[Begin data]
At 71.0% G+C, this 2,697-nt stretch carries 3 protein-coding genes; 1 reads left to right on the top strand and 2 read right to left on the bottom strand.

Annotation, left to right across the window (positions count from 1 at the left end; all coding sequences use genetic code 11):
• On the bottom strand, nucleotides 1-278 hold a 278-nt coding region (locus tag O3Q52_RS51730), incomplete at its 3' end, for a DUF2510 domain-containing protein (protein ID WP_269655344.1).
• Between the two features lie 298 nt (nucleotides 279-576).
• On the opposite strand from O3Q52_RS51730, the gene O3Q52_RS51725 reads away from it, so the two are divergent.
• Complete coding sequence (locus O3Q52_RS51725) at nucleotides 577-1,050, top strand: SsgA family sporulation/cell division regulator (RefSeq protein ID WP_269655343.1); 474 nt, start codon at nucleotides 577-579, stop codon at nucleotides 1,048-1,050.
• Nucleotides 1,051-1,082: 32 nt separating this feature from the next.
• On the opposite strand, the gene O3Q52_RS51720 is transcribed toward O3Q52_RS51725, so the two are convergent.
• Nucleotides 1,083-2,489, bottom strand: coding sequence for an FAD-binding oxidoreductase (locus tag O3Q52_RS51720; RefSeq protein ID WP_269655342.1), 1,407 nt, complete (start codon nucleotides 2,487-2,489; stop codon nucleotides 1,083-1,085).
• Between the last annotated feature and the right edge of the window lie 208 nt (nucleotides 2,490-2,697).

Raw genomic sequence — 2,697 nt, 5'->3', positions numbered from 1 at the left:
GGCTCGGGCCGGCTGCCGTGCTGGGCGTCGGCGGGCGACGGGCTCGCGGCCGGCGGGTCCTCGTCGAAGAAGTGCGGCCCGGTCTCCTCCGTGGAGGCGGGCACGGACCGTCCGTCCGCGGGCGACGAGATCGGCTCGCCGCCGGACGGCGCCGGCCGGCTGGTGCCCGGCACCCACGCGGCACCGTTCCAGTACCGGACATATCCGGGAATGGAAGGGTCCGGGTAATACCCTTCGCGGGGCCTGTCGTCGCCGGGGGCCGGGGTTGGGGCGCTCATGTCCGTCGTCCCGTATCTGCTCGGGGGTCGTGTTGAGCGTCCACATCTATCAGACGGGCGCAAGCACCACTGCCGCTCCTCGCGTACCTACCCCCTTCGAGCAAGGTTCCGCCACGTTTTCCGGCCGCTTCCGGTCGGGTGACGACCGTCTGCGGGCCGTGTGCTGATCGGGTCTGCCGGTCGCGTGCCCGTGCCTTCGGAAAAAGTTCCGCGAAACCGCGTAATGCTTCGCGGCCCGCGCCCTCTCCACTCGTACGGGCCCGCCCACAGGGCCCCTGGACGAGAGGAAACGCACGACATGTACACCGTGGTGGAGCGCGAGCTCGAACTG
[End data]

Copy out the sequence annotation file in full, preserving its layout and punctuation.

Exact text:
At 71.0% G+C, this 2,697-nt stretch carries 3 protein-coding genes; 1 reads left to right on the top strand and 2 read right to left on the bottom strand.

Annotation, left to right across the window (positions count from 1 at the left end; all coding sequences use genetic code 11):
• On the bottom strand, nucleotides 1-278 hold a 278-nt coding region (locus tag O3Q52_RS51730), incomplete at its 3' end, for a DUF2510 domain-containing protein (protein ID WP_269655344.1).
• Between the two features lie 298 nt (nucleotides 279-576).
• On the opposite strand from O3Q52_RS51730, the gene O3Q52_RS51725 reads away from it, so the two are divergent.
• Complete coding sequence (locus O3Q52_RS51725) at nucleotides 577-1,050, top strand: SsgA family sporulation/cell division regulator (RefSeq protein ID WP_269655343.1); 474 nt, start codon at nucleotides 577-579, stop codon at nucleotides 1,048-1,050.
• Nucleotides 1,051-1,082: 32 nt separating this feature from the next.
• On the opposite strand, the gene O3Q52_RS51720 is transcribed toward O3Q52_RS51725, so the two are convergent.
• Nucleotides 1,083-2,489, bottom strand: coding sequence for an FAD-binding oxidoreductase (locus tag O3Q52_RS51720; RefSeq protein ID WP_269655342.1), 1,407 nt, complete (start codon nucleotides 2,487-2,489; stop codon nucleotides 1,083-1,085).
• Between the last annotated feature and the right edge of the window lie 208 nt (nucleotides 2,490-2,697).

Raw genomic sequence — 2,697 nt, 5'->3', positions numbered from 1 at the left:
GGCTCGGGCCGGCTGCCGTGCTGGGCGTCGGCGGGCGACGGGCTCGCGGCCGGCGGGTCCTCGTCGAAGAAGTGCGGCCCGGTCTCCTCCGTGGAGGCGGGCACGGACCGTCCGTCCGCGGGCGACGAGATCGGCTCGCCGCCGGACGGCGCCGGCCGGCTGGTGCCCGGCACCCACGCGGCACCGTTCCAGTACCGGACATATCCGGGAATGGAAGGGTCCGGGTAATACCCTTCGCGGGGCCTGTCGTCGCCGGGGGCCGGGGTTGGGGCGCTCATGTCCGTCGTCCCGTATCTGCTCGGGGGTCGTGTTGAGCGTCCACATCTATCAGACGGGCGCAAGCACCACTGCCGCTCCTCGCGTACCTACCCCCTTCGAGCAAGGTTCCGCCACGTTTTCCGGCCGCTTCCGGTCGGGTGACGACCGTCTGCGGGCCGTGTGCTGATCGGGTCTGCCGGTCGCGTGCCCGTGCCTTCGGAAAAAGTTCCGCGAAACCGCGTAATGCTTCGCGGCCCGCGCCCTCTCCACTCGTACGGGCCCGCCCACAGGGCCCCTGGACGAGAGGAAACGCACGACATGTACACCGTGGTGGAGCGCGAGCTCGAACTG